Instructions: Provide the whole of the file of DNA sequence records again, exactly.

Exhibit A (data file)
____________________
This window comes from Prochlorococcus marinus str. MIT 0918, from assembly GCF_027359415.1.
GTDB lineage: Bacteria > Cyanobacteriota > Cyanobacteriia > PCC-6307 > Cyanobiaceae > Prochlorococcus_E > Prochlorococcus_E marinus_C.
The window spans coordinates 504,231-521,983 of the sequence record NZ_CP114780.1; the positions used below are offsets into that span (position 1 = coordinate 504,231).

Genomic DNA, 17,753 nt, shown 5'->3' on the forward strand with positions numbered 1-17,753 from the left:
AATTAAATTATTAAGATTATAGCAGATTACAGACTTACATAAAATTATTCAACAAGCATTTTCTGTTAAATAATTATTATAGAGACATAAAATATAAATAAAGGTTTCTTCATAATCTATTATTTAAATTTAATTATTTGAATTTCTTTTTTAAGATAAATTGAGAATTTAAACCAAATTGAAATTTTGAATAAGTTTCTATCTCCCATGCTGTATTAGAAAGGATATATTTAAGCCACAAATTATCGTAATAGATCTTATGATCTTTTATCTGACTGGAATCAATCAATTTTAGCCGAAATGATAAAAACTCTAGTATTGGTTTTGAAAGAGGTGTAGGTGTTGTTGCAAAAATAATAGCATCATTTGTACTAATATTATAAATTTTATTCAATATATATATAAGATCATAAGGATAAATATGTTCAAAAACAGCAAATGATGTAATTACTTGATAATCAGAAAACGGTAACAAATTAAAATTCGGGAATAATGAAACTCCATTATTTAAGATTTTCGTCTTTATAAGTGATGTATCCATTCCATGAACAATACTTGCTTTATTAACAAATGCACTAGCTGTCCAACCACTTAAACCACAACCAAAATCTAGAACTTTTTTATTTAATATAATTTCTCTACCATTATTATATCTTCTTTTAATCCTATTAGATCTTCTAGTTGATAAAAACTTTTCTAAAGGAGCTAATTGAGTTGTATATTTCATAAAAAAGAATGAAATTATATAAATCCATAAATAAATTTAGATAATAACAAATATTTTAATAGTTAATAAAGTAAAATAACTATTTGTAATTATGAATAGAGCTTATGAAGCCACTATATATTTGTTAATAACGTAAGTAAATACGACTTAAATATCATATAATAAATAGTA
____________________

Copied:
This window comes from Prochlorococcus marinus str. MIT 0918, from assembly GCF_027359415.1.
GTDB lineage: Bacteria > Cyanobacteriota > Cyanobacteriia > PCC-6307 > Cyanobiaceae > Prochlorococcus_E > Prochlorococcus_E marinus_C.
The window spans coordinates 504,231-521,983 of the sequence record NZ_CP114780.1; the positions used below are offsets into that span (position 1 = coordinate 504,231).

Genomic DNA, 17,753 nt, shown 5'->3' on the forward strand with positions numbered 1-17,753 from the left:
AATTAAATTATTAAGATTATAGCAGATTACAGACTTACATAAAATTATTCAACAAGCATTTTCTGTTAAATAATTATTATAGAGACATAAAATATAAATAAAGGTTTCTTCATAATCTATTATTTAAATTTAATTATTTGAATTTCTTTTTTAAGATAAATTGAGAATTTAAACCAAATTGAAATTTTGAATAAGTTTCTATCTCCCATGCTGTATTAGAAAGGATATATTTAAGCCACAAATTATCGTAATAGATCTTATGATCTTTTATCTGACTGGAATCAATCAATTTTAGCCGAAATGATAAAAACTCTAGTATTGGTTTTGAAAGAGGTGTAGGTGTTGTTGCAAAAATAATAGCATCATTTGTACTAATATTATAAATTTTATTCAATATATATATAAGATCATAAGGATAAATATGTTCAAAAACAGCAAATGATGTAATTACTTGATAATCAGAAAACGGTAACAAATTAAAATTCGGGAATAATGAAACTCCATTATTTAAGATTTTCGTCTTTATAAGTGATGTATCCATTCCATGAACAATACTTGCTTTATTAACAAATGCACTAGCTGTCCAACCACTTAAACCACAACCAAAATCTAGAACTTTTTTATTTAATATAATTTCTCTACCATTATTATATCTTCTTTTAATCCTATTAGATCTTCTAGTTGATAAAAACTTTTCTAAAGGAGCTAATTGAGTTGTATATTTCATAAAAAAGAATGAAATTATATAAATCCATAAATAAATTTAGATAATAACAAATATTTTAATAGTTAATAAAGTAAAATAACTATTTGTAATTATGAATAGAGCTTATGAAGCCACTATATATTTGTTAATAACGTAAGTAAATACGACTTAAATATCATATAATAAATAGTA